Cloud computing is a field of computer networking that is providing opportunities for using infrastructure, hardware, or application as a service.
Organizations are looking to cloud computing because its cost-effectiveness and security options make it a reasonable solution for their needs. We should note that using a third party for cloud services does raise some security concerns.
Advantages of Cloud Biometrics
One survey by Bloomberg includes information from their data room that concludes cloud computing will make roughly $270 billion by the year 2020.
Cloud computing has advantages in certain areas, such as flexibility, mobility, and lower costs. These are key reasons why the number of cloud users will rise within the next few years.
Advances in cloud computing have recently made even the most difficult tasks easy to access and readily available to mobile devices.
Recent research by a New York-based firm shows studies of more than 240 million businesses using cloud services on mobile devices during 2015. The momentum is likely to push mobile cloud computing revenue to $5.2 billion.
Companies Follow the Trend
Major companies have made the shift to cloud computing in anticipation of this increase. They are doing their best to stay at the forefront of these advancements and changes.
In March 2015, Samsung licensed SRI’s iris solution, implementing all of its features into its handheld Samsung Galaxy Tab Pro 8.4 tablet.
Other major smartphone manufacturers, including HTC, Sony, and Apple, were already bringing biometrics applications, such as fingerprint and voice, into the picture with their next projects.
Benefits to Users
As the market sees this increase in devices that use biometric technology, adopting biometric technology for security in the cloud will benefit the user experience. Biometric and cloud computing on mobile devices allow users more convenience.
Users will be able to take their data out of their homes and offices. They will file it away in their pockets and have access to it at any moment during the day.
Besides these advantages to cloud computing, there are also online channels, other consumer conveniences, and the fact that hackers are also making constant progress. So it is not hard to see that biometric technology will be a competitive arena for corporations.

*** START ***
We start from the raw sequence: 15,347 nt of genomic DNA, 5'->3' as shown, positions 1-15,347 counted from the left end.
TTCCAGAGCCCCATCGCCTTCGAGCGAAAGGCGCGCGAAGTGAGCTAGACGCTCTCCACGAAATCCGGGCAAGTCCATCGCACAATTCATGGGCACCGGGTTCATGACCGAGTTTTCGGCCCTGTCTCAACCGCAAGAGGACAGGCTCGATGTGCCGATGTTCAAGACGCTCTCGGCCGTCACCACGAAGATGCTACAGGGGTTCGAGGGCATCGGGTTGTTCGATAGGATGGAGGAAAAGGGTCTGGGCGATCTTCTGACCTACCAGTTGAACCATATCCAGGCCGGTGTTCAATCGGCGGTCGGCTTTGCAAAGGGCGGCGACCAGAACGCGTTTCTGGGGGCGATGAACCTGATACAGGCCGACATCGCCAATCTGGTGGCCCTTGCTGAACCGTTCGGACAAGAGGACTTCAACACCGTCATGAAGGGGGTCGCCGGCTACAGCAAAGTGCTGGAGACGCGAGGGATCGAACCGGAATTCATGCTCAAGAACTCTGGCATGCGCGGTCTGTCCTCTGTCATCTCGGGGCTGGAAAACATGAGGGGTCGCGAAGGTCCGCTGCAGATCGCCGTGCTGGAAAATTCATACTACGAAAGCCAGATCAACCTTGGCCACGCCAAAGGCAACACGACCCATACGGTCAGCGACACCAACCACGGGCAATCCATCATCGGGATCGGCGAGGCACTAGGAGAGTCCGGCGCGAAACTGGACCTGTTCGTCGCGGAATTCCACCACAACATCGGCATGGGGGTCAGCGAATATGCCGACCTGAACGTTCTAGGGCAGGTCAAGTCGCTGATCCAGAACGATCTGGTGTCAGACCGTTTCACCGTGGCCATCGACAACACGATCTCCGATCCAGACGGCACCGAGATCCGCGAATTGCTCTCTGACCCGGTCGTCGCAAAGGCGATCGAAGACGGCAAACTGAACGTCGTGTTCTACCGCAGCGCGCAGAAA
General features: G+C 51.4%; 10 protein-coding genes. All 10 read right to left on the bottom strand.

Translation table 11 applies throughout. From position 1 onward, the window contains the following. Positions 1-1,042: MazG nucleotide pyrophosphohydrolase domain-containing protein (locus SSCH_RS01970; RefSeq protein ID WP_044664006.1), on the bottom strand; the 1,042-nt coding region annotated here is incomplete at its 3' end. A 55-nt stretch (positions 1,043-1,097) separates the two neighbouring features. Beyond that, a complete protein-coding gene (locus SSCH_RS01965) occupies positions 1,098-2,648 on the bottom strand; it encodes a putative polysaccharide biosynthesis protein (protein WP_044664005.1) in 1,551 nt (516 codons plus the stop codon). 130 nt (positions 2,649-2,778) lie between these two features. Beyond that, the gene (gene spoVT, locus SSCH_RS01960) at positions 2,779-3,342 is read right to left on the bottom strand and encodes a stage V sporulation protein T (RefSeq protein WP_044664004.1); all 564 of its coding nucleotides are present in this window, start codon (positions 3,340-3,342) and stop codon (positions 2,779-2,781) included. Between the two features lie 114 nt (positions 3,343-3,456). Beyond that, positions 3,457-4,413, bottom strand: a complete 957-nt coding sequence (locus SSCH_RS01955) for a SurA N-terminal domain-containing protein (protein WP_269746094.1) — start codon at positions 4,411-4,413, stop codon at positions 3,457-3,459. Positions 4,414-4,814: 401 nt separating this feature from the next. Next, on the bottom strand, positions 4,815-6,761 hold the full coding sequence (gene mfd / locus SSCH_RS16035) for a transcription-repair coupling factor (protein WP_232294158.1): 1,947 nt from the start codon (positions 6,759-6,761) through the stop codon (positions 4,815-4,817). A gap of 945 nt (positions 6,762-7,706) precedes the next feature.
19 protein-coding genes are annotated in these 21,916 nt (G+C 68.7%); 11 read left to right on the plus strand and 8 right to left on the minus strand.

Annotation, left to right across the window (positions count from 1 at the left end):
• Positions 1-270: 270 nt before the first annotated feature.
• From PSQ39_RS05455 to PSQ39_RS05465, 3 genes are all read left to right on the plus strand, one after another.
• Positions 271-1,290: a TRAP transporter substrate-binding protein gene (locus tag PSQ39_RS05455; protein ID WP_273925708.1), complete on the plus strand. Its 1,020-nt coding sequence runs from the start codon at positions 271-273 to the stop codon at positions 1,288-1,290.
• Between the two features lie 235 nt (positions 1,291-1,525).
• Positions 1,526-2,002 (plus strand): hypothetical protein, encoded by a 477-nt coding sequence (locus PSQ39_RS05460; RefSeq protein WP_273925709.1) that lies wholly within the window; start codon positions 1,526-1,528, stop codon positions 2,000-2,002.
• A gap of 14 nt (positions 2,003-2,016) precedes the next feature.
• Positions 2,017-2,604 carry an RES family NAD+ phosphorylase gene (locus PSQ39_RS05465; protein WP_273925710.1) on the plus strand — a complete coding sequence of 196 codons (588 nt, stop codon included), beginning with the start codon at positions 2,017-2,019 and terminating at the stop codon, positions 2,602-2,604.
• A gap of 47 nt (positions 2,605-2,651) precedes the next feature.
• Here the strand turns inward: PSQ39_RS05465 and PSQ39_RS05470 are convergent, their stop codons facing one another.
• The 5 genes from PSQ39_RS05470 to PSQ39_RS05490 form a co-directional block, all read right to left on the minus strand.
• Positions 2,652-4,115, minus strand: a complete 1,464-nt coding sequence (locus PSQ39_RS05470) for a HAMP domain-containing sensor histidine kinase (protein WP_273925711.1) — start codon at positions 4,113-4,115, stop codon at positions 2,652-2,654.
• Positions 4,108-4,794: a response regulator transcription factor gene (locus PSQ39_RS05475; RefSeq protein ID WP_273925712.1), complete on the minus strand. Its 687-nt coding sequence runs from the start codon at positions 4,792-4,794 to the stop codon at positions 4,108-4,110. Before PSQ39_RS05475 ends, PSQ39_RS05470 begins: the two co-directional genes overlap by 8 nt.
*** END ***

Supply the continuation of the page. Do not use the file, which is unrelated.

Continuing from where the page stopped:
Insurance and Cloud Biometrics
Insurance companies are shaking things up as well, constantly building on their consumer services. The majority of insurers (who focus on the risks of loss) will agree that investing in biometric security should, without question, be a priority.
Insurance companies have brought in new channels for identifying claimants. And this biometric solution is a significantly efficient tool against fraudulent claimants.
For example, companies can use facial recognition through mobile devices and online services. As a result, businesses will be able to recognize fraudulent activity from a database. This ability will save insurance companies millions of dollars and reduce policy costs.
Biometric technology supports healthcare insurers’ data integrity standards, complying with policies set by the Health Insurance Portability and Accountability Act (HIPAA).
Here is another example. Users need to follow the requirements for automatic log off and user identification. But in addition, insurers must increase the number of safeguards, such as PINs, passwords, and methods that include biometrics.
An area where we can easily see biometrics has shown impact is healthcare insurance. In 2014, the Ponemon Institute conducted a study that showed almost 1.5 million Americans suffered at the hands of medical identity theft.
It is estimated that healthcare fraud costs somewhere between $70 billion and $255 billion a year, roughly a tenth of the total cost of healthcare.
The use of biometrics eliminates medical insurance cards being shared between patients. This, in turn, reduces billing fraud on a large scale.
Basically, the alternative to paper insurance cards will be iris biometrics that will be able to scan a user’s eye. This technology will then instantly send evidence that the user is physically present at a healthcare facility.
Aite Group’s data room report in 2012 revealed the organization estimated that claim fraud in the U.S’s P&C industry cost $64 billion that year. The cost would end up reaching somewhere in the range of $80 billion by 2015.
These hackers and their tactics have directly impacted customers in specific ways. Safeguarding consumer data and information has centered on online channels. This tendency has caused fraudsters to adapt and redirect their focus to phone channels.
Phone channels are becoming an extremely difficult means for thieves to get what they want, so hackers are gathering information through social media networks.
They deceive call center representatives in order to collect information. Because these situations are urgent and need immediate interference, companies will rely heavily on biometrics and its capabilities.
Cross-referencing inbound calls against documented fraudsters, representatives will be able to compare and identify the unique patterns of voice prints.
Advanced biometric methods can also identify fraudulent patterns based on the analytics of a person’s speech and talk patterns. There are also various other means of measuring people’s vocal capabilities.
Thieves and fraudulent claimants have made their moves and tried to stay ahead of the curve. But, ultimately, biometrics has proven to be much more beneficial for stopping criminals and protecting people instead of supporting those with evil intentions.
Cloud Computing Is the Future
Corporations will only continue to develop advancements in technology. As they do so, the majority of people will continue to enjoy the convenience and instant gratification provided by their mobile devices.
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